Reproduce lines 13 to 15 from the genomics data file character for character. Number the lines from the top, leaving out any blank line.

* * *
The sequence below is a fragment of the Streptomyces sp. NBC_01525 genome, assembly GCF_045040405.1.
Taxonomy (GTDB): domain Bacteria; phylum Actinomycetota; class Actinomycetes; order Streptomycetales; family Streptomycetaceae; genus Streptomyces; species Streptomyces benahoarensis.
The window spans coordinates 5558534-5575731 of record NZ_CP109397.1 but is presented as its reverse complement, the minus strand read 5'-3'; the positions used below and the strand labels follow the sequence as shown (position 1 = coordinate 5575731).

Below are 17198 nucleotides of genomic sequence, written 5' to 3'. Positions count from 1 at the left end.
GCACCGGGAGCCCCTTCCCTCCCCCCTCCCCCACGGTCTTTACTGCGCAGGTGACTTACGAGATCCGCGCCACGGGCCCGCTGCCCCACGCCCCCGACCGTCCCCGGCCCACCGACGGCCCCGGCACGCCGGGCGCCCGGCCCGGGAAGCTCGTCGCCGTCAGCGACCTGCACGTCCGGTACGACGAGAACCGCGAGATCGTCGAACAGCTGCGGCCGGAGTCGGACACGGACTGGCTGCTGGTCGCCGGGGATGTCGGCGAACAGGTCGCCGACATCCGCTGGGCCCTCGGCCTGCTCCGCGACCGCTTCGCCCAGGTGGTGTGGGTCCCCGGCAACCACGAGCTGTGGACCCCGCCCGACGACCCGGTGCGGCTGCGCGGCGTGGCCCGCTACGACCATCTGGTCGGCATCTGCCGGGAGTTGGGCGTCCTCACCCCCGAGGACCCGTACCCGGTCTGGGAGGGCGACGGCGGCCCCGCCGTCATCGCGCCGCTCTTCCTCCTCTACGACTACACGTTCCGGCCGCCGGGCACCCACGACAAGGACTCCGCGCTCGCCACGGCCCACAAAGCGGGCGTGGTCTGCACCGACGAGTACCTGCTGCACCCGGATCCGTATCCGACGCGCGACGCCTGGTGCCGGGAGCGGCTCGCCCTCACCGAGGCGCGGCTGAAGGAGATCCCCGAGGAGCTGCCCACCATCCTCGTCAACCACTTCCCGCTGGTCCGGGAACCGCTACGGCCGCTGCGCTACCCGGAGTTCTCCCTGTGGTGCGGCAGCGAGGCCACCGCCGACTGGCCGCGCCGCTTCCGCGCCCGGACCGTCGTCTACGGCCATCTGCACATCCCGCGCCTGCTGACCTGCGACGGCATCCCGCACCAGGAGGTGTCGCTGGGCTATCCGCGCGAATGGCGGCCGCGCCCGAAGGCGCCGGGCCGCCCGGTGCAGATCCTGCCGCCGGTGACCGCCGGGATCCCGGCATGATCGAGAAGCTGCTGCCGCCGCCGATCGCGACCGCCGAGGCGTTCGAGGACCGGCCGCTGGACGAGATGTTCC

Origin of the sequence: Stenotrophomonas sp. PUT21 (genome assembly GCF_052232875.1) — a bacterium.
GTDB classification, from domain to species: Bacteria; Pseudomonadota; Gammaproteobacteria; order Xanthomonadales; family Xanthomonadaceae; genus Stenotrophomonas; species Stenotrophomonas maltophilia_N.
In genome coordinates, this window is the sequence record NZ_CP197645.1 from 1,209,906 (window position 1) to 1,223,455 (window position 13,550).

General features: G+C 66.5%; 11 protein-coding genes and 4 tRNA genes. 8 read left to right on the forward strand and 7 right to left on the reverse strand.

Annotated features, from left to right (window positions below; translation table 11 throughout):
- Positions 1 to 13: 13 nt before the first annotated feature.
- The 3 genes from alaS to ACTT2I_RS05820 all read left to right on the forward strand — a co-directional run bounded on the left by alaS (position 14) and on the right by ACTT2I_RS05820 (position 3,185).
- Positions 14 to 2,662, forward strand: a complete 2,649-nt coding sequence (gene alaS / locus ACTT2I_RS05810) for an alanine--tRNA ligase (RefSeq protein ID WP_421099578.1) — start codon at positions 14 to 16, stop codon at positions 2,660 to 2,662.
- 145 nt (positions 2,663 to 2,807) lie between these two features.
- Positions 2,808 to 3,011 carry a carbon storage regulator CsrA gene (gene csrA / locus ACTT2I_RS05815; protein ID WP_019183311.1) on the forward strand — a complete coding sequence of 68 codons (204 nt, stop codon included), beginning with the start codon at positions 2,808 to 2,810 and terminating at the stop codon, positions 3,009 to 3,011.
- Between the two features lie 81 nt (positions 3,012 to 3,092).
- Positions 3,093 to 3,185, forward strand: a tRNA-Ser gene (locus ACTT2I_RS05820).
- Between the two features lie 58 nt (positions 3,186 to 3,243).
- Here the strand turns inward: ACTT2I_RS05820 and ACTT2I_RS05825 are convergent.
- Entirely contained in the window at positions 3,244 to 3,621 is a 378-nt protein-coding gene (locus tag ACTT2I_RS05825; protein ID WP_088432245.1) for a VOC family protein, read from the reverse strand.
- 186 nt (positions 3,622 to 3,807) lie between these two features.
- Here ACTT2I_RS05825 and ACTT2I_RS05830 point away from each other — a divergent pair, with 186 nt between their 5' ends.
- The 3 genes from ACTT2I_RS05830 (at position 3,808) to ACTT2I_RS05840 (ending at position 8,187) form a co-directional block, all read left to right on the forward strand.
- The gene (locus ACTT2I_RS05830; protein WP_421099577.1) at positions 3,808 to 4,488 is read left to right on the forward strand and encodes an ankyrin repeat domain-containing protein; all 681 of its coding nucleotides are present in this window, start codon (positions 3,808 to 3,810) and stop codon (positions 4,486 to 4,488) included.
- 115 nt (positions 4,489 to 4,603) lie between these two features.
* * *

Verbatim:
- Positions 14 to 2,662, forward strand: a complete 2,649-nt coding sequence (gene alaS / locus ACTT2I_RS05810) for an alanine--tRNA ligase (RefSeq protein ID WP_421099578.1) — start codon at positions 14 to 16, stop codon at positions 2,660 to 2,662.
- 145 nt (positions 2,663 to 2,807) lie between these two features.
- Positions 2,808 to 3,011 carry a carbon storage regulator CsrA gene (gene csrA / locus ACTT2I_RS05815; protein ID WP_019183311.1) on the forward strand — a complete coding sequence of 68 codons (204 nt, stop codon included), beginning with the start codon at positions 2,808 to 2,810 and terminating at the stop codon, positions 3,009 to 3,011.